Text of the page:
I'm trying to define the E2E access availability of a service from a user PoV as the result of applying the bit-wise AND operation between two boolean instant vectors representing individual service availability.

I'm fetching the probe_success results of pinging these two services (e.g. S1 and S2) from a "user node" with the blackbox_exporter preinstalled:

            +-------+     +---------------------+     +-------+
            |S1     |     |                     |     |     S2|
            |       |     |   User node with    |     |       |
            |       +<----+  blackbox_exporter  +---->+       |
            |       | icmp|                     |icmp6|       |
            +-------+     +---------------------+     +-------+

Since the targets are probed using different modules (icmp and icmp6) I'm using two jobs and therefore getting two instant vectors:

probe_success{job="S1", user="foo"}
probe_success{job="S2", user="foo"}

As I read on Prometheus (querying) logical operators docs, that logical and is not exactly what I'm looking for. ¿Is there an easy way to perform these kind of "bit-wise" operations in PromQL?

3 Answers 3


Because the cardinals between probe_success{job="S1", user="foo"} and probe_success{job="S2", user="foo"} are not the same, the logical and operator will not result in a vector/scalar with your desired effect.

There is no less complex way of achieving it. I would use something like this:

(scalar(probe_success{job="S1", user="foo"}) + scalar(probe_success{job="S2", user="foo"})) == bool(2)

scalar converts the single element input vector into a scalar. probe_success handily is a single element input vector, if absolute cardinals are used. For example, the same expression will not work if used with probe_success{user="foo"} as it will result in multiple element vectors.

+ operator obviously adds the two scalars

bool() is used because Prometheus expects that the bool modifier must be provided between 2 scalars to be compared, in this case with a == operator. Refer here about this.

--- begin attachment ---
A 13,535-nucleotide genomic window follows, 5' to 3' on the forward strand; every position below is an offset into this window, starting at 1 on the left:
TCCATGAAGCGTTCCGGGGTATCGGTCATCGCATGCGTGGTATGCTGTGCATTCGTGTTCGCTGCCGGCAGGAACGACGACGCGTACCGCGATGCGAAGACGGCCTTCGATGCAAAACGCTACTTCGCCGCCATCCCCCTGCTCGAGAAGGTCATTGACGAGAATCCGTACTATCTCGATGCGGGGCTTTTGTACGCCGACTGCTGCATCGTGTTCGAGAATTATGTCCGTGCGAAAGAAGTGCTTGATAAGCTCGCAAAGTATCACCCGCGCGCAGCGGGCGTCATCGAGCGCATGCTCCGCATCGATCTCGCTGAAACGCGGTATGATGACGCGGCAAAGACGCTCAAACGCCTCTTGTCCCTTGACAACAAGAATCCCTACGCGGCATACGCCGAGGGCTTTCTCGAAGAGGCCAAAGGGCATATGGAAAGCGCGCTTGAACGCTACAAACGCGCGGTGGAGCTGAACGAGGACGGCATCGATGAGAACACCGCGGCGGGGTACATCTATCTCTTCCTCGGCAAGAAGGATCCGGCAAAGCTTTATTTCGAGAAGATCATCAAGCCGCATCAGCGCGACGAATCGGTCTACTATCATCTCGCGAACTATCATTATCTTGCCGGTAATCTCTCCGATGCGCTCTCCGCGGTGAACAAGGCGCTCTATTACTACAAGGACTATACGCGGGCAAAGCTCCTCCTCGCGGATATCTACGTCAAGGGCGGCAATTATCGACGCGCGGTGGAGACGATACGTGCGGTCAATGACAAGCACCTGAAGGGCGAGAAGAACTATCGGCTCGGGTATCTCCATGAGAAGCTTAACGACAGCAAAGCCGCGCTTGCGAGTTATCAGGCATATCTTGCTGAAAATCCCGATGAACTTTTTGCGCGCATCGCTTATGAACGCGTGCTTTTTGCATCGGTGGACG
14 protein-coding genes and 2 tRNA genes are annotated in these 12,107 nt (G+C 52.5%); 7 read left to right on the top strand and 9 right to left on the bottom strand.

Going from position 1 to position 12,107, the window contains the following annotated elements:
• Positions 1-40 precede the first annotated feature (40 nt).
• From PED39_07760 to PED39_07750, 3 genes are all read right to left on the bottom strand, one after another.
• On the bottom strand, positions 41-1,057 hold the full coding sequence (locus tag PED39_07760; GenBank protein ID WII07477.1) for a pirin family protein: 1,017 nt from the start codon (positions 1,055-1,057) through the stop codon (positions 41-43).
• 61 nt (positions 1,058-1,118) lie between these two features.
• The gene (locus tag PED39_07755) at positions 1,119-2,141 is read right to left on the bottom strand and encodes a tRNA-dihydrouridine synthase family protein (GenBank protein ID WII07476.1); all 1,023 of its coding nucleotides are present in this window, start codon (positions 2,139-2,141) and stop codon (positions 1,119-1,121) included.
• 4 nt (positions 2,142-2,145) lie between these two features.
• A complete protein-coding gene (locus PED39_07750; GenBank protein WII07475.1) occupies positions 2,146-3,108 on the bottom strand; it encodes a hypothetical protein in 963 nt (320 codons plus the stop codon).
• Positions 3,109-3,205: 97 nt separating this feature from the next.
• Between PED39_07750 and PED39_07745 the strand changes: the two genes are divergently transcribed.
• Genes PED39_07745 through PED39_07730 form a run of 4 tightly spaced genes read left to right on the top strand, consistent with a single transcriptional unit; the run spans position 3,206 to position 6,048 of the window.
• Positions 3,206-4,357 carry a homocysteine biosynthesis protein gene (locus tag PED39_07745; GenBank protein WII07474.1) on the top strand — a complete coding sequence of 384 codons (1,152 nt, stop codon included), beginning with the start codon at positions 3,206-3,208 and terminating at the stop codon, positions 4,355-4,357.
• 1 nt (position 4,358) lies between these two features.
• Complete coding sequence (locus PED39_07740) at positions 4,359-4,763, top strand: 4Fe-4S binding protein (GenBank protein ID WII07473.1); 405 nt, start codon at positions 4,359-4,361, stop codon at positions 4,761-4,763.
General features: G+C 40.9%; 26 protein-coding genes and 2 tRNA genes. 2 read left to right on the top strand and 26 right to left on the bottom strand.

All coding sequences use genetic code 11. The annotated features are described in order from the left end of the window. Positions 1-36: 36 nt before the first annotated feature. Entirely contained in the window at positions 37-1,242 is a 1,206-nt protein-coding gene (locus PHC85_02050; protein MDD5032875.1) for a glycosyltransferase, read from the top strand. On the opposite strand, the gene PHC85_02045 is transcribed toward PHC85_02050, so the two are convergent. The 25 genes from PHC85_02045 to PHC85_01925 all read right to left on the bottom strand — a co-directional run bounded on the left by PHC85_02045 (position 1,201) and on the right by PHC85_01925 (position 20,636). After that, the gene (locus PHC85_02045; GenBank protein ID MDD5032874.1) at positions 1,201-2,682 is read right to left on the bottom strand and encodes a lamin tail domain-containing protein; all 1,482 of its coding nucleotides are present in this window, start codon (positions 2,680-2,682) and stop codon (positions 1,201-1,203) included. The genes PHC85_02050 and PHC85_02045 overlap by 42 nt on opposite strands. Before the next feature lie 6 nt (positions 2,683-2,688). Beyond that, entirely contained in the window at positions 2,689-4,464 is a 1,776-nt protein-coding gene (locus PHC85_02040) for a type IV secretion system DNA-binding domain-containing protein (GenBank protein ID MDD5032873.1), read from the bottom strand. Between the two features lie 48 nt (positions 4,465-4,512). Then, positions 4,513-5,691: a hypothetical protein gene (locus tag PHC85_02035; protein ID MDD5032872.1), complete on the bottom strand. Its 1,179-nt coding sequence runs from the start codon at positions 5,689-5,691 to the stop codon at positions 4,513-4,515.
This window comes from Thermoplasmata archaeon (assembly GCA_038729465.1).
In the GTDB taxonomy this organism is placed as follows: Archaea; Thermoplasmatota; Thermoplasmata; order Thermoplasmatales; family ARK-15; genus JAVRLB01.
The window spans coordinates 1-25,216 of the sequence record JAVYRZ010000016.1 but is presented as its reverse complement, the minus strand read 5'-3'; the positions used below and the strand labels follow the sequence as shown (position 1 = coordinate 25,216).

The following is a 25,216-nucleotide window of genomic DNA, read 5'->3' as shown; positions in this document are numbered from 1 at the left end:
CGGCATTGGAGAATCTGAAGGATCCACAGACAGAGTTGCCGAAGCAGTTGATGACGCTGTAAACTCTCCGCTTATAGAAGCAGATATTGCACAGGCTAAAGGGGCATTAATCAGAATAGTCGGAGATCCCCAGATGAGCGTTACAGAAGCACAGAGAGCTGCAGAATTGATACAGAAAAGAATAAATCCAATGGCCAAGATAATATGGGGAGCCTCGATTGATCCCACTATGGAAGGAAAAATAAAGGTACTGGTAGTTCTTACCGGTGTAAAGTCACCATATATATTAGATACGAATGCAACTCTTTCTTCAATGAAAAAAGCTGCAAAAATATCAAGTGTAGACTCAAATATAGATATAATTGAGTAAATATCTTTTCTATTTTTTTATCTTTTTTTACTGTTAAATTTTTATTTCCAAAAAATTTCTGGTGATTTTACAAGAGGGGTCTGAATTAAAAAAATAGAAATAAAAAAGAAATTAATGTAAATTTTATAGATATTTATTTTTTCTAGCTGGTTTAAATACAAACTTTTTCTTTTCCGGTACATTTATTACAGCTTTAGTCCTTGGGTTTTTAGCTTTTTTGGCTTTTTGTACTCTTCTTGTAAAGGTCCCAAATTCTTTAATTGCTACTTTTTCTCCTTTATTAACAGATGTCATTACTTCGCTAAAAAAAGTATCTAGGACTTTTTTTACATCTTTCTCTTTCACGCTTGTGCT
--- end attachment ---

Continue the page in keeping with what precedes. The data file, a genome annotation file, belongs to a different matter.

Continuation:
• Awesome; this is basically what I was trying to do. However since this will result in a scalar itself; not an instant vector - I cannot apply aggregation operators like avg() to get the average SLA of the joint service. Tthe graph view shows the time series I'm trying to average i.imgur.com/0ZwTo4D.png - any way to put all these results back into an instant vector?
    – Alfageme
    Dec 3, 2019 at 14:45
  • 1
    One approach would be to use Recording rules. With this, you can add any labels as part of the rules, which will result in a vector. Not sure if that is what you're trying to achieve though.
    – droidbot
    Dec 3, 2019 at 15:07
  • It is indeed what I'm trying to achieve - but since scalar() drops all the original labels form probe_success. I'd need to define one recording rule per user. Isn't that right?
    – Alfageme
    Dec 3, 2019 at 16:26
  • Yes, that's right.. but I'm sure there are better ways around depending on your particular case
    – droidbot
    Dec 3, 2019 at 18:31

A subtle variation to preserve the labels:

sum(probe_success{job~"S[12]", user="foo"})by(user)== bool(2) 

The and operator can be used for this task in the following way:

(probe_success{job="S1", user="foo"} == 1)
  and ignoring(job)
(probe_success{job="S2", user="foo"} == 1)

It uses ignoring() modifier for ignoring the job label when searching for pairs of time series with the same set of labels on the left and the right side of and - see these docs for details.

It has the following advantages comparing to other methods:

  • It preserves all the labels for probe_success metric.
  • A single query can be used for returning success probes across multiple users:
(probe_success{job="S1", user=~"foo|bar"} == 1)
  and ignoring(job)
(probe_success{job="S2", user=~"foo|bar"} == 1)

or across all the users:

(probe_success{job="S1"} == 1)
  and ignoring(job)
(probe_success{job="S2"} == 1)

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